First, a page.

Our hearts are heavy for the family and for our community—both suffered terrible losses that day.
People have been asking us about the history of the house and its architectural significance, so here’s an overview, largely derived from the Canterbury Historical Society’s HISTORIC RESOURCE SURVEY of Canterbury Center, Packerville, and Route 169, published in April 1992 in collaboration with the Connecticut Historical Commission.
Traditionally known as the William Moore house, this house was built circa 1803 in an imposing, elegant Georgian Federal style at the northeast corner of the intersection of what are now routes 169 and 14. William Moore was a merchant who ran a store in the village center and also served as postmaster. The front porch was added much later, in the 1920s.
As one of the centerpieces of the National Historic District in Canterbury center, the William Moore house is architecturally significant as one of the most elaborately detailed Georgian houses in Canterbury, a role augmented by its prominent location on the corner of the main intersection in the village center. Its projecting center pedimented bay, elaborate corner pilasters on pedestals, and elegant Palladian window represent the height of country Georgian architecture. Given that the window matches the Palladian window on the former First Congregational Church on the green (no longer standing), which was known to have been built by Plainfield architect-builder Thomas Gibbs, it is reasonable to assume that Gibbs also built this house and the other similarly detailed houses in Canterbury. These stylistically related houses include the Elisha Paine house (Prudence Crandall Museum) kitty-cornered across the road, believed to have been built about 1805.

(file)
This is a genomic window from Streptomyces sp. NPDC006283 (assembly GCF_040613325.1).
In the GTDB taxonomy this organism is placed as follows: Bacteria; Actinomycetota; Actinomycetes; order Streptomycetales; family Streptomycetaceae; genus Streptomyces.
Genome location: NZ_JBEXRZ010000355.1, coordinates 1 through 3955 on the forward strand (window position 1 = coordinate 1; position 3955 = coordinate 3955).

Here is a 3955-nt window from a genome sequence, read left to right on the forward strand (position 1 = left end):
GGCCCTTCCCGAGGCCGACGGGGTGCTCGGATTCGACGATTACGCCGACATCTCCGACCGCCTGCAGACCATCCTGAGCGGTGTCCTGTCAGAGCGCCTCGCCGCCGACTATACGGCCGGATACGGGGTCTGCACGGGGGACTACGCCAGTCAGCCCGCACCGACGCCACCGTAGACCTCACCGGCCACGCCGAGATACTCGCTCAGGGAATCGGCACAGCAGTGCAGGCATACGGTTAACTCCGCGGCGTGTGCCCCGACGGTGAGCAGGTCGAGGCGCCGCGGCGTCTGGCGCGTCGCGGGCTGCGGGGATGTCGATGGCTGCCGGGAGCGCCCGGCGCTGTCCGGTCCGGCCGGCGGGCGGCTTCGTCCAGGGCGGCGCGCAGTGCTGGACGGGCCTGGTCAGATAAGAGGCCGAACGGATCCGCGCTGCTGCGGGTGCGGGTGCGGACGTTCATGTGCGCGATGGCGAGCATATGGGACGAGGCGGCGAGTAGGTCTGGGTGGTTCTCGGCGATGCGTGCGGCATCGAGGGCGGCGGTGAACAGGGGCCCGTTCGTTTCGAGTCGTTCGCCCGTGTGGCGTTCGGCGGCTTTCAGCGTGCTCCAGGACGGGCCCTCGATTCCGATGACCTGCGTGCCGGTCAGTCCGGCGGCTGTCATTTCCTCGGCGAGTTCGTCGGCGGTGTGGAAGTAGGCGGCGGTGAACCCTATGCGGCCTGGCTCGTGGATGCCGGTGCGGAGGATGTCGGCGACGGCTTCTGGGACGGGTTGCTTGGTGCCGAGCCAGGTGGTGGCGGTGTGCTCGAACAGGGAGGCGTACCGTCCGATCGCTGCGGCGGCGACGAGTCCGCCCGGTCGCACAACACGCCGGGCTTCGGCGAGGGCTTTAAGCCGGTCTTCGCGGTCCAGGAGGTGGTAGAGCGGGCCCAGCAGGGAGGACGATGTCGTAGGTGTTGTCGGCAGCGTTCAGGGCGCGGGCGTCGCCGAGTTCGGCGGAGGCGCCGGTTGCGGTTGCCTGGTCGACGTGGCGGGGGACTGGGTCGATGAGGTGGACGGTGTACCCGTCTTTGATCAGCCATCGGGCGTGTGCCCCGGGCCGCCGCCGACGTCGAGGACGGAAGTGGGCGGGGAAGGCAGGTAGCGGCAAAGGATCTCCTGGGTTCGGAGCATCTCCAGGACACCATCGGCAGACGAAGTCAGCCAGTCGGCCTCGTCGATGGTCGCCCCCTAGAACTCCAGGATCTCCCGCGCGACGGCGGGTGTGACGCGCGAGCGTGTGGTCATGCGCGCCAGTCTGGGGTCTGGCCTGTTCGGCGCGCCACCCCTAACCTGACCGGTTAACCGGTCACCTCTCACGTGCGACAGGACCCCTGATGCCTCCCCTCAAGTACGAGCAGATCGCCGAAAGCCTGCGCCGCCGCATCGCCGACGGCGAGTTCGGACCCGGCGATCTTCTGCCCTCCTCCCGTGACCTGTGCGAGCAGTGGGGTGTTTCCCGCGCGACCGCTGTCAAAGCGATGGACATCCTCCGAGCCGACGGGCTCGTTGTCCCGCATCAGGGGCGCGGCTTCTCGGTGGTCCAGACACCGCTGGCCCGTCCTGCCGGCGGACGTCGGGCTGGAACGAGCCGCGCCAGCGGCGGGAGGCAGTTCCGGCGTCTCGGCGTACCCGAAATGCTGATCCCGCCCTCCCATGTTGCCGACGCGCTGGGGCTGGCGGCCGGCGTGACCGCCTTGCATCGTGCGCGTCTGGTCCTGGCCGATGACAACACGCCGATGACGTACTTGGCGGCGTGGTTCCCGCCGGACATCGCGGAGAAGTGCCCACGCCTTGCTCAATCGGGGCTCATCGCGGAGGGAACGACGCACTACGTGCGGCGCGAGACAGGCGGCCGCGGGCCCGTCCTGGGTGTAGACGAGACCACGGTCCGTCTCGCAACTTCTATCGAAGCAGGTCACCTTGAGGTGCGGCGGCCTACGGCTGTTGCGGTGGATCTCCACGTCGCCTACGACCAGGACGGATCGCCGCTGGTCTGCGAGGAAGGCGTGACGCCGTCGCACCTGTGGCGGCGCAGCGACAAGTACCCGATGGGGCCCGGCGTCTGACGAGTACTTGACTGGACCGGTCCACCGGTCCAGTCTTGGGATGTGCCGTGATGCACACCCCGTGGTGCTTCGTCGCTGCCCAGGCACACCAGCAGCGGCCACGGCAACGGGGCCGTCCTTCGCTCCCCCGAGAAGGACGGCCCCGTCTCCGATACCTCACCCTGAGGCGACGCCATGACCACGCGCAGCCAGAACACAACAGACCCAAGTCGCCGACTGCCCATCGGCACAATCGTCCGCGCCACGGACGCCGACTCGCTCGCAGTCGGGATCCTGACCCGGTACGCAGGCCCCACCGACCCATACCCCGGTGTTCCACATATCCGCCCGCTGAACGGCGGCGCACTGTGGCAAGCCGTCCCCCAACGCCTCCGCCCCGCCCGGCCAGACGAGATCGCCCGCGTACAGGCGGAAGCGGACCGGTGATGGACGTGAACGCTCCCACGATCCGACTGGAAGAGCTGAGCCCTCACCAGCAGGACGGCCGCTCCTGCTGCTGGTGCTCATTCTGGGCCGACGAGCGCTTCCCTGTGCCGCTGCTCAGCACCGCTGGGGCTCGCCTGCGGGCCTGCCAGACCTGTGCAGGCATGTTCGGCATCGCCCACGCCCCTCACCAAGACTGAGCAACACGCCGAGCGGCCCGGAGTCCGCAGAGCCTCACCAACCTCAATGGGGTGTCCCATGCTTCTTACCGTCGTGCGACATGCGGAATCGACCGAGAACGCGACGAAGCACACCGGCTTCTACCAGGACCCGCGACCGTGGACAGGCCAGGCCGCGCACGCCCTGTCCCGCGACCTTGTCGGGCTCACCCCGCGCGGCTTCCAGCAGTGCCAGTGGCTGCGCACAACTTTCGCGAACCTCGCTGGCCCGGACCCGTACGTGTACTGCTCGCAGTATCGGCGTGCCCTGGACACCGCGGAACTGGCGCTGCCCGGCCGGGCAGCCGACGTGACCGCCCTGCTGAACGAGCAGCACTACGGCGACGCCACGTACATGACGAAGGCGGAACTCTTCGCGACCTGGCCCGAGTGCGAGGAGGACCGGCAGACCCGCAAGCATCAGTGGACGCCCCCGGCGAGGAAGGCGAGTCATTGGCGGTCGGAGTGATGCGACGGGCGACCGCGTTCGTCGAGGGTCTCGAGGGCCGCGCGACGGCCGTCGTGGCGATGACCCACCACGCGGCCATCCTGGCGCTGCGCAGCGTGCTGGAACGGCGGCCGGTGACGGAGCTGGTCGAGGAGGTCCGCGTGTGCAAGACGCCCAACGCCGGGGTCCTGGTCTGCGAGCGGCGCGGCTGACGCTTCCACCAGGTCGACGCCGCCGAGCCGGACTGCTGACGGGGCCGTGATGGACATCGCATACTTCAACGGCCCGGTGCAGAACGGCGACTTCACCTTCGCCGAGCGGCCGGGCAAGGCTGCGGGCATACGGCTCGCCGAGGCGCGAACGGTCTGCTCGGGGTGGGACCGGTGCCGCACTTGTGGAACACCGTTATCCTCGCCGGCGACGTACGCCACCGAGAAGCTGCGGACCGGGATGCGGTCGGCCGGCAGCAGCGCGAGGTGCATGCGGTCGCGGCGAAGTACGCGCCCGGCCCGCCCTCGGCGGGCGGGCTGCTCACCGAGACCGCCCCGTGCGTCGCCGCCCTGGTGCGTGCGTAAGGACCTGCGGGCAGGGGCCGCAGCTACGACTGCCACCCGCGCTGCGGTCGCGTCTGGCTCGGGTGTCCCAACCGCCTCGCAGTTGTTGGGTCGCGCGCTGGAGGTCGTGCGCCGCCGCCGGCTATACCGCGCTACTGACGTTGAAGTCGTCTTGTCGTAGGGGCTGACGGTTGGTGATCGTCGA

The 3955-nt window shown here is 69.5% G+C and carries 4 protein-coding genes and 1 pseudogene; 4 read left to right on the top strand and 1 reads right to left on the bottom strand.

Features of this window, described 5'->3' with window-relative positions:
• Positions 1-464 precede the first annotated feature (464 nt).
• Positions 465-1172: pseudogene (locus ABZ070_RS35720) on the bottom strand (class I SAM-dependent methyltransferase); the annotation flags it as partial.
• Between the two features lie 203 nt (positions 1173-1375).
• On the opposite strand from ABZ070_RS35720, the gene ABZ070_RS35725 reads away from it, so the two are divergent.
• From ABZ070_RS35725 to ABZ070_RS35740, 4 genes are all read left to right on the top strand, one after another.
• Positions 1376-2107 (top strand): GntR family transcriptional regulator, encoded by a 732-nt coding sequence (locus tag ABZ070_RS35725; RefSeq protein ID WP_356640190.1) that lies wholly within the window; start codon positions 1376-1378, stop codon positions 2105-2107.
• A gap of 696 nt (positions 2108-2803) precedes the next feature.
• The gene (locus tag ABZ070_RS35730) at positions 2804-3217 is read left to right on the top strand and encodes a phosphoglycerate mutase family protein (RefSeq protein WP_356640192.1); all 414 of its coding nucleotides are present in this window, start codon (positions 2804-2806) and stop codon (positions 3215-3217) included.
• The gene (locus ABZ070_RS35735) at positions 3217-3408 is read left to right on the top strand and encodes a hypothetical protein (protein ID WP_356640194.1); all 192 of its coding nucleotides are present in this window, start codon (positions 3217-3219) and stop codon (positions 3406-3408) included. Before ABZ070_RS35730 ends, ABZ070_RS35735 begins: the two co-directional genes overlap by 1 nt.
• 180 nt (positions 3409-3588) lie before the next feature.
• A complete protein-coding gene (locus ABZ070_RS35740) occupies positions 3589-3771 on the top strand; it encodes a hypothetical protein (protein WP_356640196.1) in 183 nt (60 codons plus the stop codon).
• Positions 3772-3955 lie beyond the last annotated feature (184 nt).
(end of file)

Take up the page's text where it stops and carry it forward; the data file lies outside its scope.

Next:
The William Moore house also has historical significance as part of the development of Canterbury as a commercial center around 1800. The convergence of two major roads (later improved as turnpikes) stimulated the establishment of stores, shops, and the offices of professional men. The upper floor of this house at one time accommodated a ballroom where Masonic organizations met. Later in the 19th century, the house became the home of prominent merchant, banker, and politician Marvin H. Sanger, Connecticut Secretary of State from 1873 to 1876. In 1921, it was the home of Lillian Frink when she became one of the first women ever elected to the Connecticut General Assembly, along with four other women elected that same year.